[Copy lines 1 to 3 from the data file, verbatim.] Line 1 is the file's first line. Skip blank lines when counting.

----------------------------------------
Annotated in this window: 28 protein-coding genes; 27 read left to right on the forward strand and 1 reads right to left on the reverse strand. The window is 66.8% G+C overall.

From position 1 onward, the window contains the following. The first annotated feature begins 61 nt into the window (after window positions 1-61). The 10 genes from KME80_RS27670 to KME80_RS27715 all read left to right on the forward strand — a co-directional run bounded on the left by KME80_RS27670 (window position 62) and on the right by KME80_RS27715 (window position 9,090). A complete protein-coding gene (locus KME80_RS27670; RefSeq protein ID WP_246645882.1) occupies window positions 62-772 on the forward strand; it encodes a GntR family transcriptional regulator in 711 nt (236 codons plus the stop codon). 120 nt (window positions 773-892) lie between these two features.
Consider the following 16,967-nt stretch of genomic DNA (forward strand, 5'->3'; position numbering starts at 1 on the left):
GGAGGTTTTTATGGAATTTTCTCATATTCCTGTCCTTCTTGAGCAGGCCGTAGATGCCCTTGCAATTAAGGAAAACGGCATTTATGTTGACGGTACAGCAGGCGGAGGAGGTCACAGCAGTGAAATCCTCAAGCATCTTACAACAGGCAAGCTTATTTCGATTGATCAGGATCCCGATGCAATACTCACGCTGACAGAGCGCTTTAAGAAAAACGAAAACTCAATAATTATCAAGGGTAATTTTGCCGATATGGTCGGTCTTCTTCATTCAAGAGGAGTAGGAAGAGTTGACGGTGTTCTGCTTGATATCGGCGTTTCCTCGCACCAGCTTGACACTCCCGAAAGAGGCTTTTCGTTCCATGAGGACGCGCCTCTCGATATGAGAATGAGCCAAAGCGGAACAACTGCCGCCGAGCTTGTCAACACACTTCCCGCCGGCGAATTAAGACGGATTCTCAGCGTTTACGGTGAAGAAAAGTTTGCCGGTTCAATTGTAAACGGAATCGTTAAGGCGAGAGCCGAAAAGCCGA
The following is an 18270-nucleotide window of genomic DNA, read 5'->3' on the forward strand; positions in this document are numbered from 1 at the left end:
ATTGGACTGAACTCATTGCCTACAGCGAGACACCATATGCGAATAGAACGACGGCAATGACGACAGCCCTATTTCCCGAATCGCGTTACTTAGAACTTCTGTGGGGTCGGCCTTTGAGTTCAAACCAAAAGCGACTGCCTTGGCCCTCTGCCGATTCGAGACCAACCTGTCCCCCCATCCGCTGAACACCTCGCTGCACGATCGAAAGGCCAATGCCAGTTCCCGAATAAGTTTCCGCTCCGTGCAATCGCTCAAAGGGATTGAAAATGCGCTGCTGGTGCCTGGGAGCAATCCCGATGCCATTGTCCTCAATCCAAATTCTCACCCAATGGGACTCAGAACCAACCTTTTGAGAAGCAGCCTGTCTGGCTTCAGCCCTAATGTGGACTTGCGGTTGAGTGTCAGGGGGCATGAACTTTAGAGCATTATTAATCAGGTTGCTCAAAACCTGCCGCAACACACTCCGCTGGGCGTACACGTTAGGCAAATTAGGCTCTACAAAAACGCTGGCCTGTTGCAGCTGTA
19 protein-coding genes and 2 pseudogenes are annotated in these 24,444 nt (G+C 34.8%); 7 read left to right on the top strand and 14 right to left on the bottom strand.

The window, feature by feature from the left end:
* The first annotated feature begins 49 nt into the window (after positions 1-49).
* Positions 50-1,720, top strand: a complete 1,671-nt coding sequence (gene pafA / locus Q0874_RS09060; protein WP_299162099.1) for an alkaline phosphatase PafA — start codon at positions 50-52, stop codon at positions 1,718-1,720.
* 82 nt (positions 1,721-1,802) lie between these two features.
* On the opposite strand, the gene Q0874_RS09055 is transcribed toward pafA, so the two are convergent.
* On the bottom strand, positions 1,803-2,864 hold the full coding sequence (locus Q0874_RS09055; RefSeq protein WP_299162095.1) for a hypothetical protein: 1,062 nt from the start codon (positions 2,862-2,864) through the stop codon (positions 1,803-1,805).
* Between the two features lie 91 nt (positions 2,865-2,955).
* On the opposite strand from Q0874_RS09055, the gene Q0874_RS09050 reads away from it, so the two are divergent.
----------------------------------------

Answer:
Annotated in this window: 28 protein-coding genes; 27 read left to right on the forward strand and 1 reads right to left on the reverse strand. The window is 66.8% G+C overall.

From position 1 onward, the window contains the following. The first annotated feature begins 61 nt into the window (after window positions 1-61). The 10 genes from KME80_RS27670 to KME80_RS27715 all read left to right on the forward strand — a co-directional run bounded on the left by KME80_RS27670 (window position 62) and on the right by KME80_RS27715 (window position 9,090). A complete protein-coding gene (locus KME80_RS27670; RefSeq protein ID WP_246645882.1) occupies window positions 62-772 on the forward strand; it encodes a GntR family transcriptional regulator in 711 nt (236 codons plus the stop codon). 120 nt (window positions 773-892) lie between these two features.
Consider the following 16,967-nt stretch of genomic DNA (forward strand, 5'->3'; position numbering starts at 1 on the left):